Kneading the dough is really important because how you knead the dough can actually make or break your bread. Kneading is basically the process of working the dough into a smooth ball to create the strands of gluten that acts as the backbone to your favorite bread recipe. This technique can be used to make any bread recipe, just make sure you are following the specific steps of the recipe indications. Start with half of the flour that the recipe calls for in the mixing bowl then add a little granulated sugar then the yeast.

Using the instant yeast is really simple because you just toss it in the ingredients and it does not require proofing. Add in salt and mix everything in then start adding the warm water, you will use water that is about 125 degrees Fahrenheit if it’s too hot then it will kill your yeast, and the dough won’t be formed well and if it’s too cold it will take longer of your dough to rise. Once you have added the water, give it a quick stir with a spatula then start to gradually add the rest of the flour.

The most important part when making the dough is to really pay attention to how the dough is really looking for you, you should be making the dough depending on your kitchen environment so you may need to add more flour than the recipe calls for or less. You also might need to knead longer than the recipe says or less time depending on how your kneading speed is. Once the dough starts to come together like a shaggy mass, move the dough out of the bowl, and onto a floured surface and start kneading it.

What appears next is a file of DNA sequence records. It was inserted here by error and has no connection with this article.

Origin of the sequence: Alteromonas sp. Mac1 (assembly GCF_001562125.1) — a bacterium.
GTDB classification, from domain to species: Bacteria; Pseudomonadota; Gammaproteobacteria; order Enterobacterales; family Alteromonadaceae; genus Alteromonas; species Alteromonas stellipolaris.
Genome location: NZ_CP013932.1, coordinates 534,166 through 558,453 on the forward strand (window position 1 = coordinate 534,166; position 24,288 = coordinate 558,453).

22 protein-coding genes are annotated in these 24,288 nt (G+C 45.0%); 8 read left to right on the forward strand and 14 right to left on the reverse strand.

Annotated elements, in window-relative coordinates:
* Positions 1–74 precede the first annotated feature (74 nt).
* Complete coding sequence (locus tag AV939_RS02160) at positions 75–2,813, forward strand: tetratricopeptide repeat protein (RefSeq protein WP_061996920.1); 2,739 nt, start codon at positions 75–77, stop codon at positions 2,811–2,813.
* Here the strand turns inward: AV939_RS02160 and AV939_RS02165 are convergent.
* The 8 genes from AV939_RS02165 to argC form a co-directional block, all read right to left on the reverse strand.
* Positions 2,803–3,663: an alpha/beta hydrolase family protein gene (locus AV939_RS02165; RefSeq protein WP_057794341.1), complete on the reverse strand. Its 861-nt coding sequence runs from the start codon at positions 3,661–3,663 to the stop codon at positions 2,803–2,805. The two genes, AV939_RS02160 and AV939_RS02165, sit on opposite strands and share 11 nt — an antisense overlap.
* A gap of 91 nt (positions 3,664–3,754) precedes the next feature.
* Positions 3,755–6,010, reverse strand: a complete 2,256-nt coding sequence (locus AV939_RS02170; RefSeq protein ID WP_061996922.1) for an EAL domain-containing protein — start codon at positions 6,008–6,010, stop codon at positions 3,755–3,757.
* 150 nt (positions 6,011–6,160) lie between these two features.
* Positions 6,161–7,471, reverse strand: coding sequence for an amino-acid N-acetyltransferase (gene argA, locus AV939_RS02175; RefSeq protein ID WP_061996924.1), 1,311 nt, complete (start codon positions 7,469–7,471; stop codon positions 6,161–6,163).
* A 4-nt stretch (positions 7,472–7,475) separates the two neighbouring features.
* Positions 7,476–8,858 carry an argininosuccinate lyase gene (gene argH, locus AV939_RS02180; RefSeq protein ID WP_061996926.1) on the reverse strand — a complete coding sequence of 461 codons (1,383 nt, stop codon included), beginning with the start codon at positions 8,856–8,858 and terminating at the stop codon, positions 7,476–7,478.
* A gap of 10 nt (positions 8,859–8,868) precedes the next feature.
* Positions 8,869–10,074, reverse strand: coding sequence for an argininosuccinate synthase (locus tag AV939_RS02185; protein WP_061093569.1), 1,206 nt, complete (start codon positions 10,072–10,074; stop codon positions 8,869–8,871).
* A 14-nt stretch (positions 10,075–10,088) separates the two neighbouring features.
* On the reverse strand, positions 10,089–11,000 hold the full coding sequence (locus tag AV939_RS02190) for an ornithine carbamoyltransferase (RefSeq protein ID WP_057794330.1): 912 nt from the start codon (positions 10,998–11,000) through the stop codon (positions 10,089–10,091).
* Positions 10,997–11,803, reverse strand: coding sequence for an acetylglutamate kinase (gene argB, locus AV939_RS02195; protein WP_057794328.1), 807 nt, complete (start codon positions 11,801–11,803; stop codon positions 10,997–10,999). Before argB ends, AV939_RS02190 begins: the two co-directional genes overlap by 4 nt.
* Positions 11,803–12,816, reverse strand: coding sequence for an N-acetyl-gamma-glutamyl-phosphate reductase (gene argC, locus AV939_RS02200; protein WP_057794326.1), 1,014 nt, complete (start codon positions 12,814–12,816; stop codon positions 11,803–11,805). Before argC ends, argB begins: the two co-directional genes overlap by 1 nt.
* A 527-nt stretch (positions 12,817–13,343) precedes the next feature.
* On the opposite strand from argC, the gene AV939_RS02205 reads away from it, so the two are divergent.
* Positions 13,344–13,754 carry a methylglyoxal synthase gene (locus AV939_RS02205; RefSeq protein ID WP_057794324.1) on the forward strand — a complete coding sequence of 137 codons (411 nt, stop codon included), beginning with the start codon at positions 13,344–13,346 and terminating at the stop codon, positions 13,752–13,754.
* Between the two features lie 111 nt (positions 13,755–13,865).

You can use both your palms to press and push the dough then turn it over and keep it moving and add more flour if necessary. Avoid adding too much excess flour more than the recipe calls for because that will result in a more dense and dry loaf which you definitely don’t want. When making bread, it is important to use bread flour of half bread flour and a half all-purpose flour because bread flour has a higher level of protein content and that protein will help create a stronger dough that is easier to work with, it rises nice and tall and makes a beautiful dough.

To know if your dough is perfectly kneaded, you will and ready to move on to a rising is by performing the windowpane test. Take a little chunk of dough and the way to tell that it is perfectly kneaded is tp stretch the dough out and you should be able to see through the dough and have it form a flexible web. Once the dough has passed the windowpane test, put it in a separate bowl, and let it rise.


  • 1 cup lukewarm milk
  • 1/3 cup lukewarm water
  • 1 package (2 1/4 teaspoons) yeast
  • 1 large egg, beaten
  • 2 teaspoons granulated sugar or honey
  • 3 3/4 cups (476 grams) all-purpose flour
  • 1 teaspoon fine salt


  1. In the bowl of a stand mixer fitted with the dough hook, stir together the milk, water, and yeast. Let stand for 5 minutes, or until the yeast is foamy and dissolved. Add in the egg and sugar, stirring to combine.
  2. Add in half the flour, stirring until absorbed. Add in the salt. With the mixer on low speed, gradually add in the remaining flour until combined. Increase speed to medium-low and knead until the dough is smooth and elastic about 7 minutes.
  3. Shape the dough into a ball and place inside a greased mixing bowl. Turn to coat. Cover with plastic wrap and allow to rise until doubled in size, about 1 to 1 1/2 hours.
  4. Punch the dough down. Now the dough is ready to be shaped and used as you wish. If making any rolls or loaves, allow the dough to rise again after being shaped until it’s puffy, about 30 minutes to 1 hour, before baking.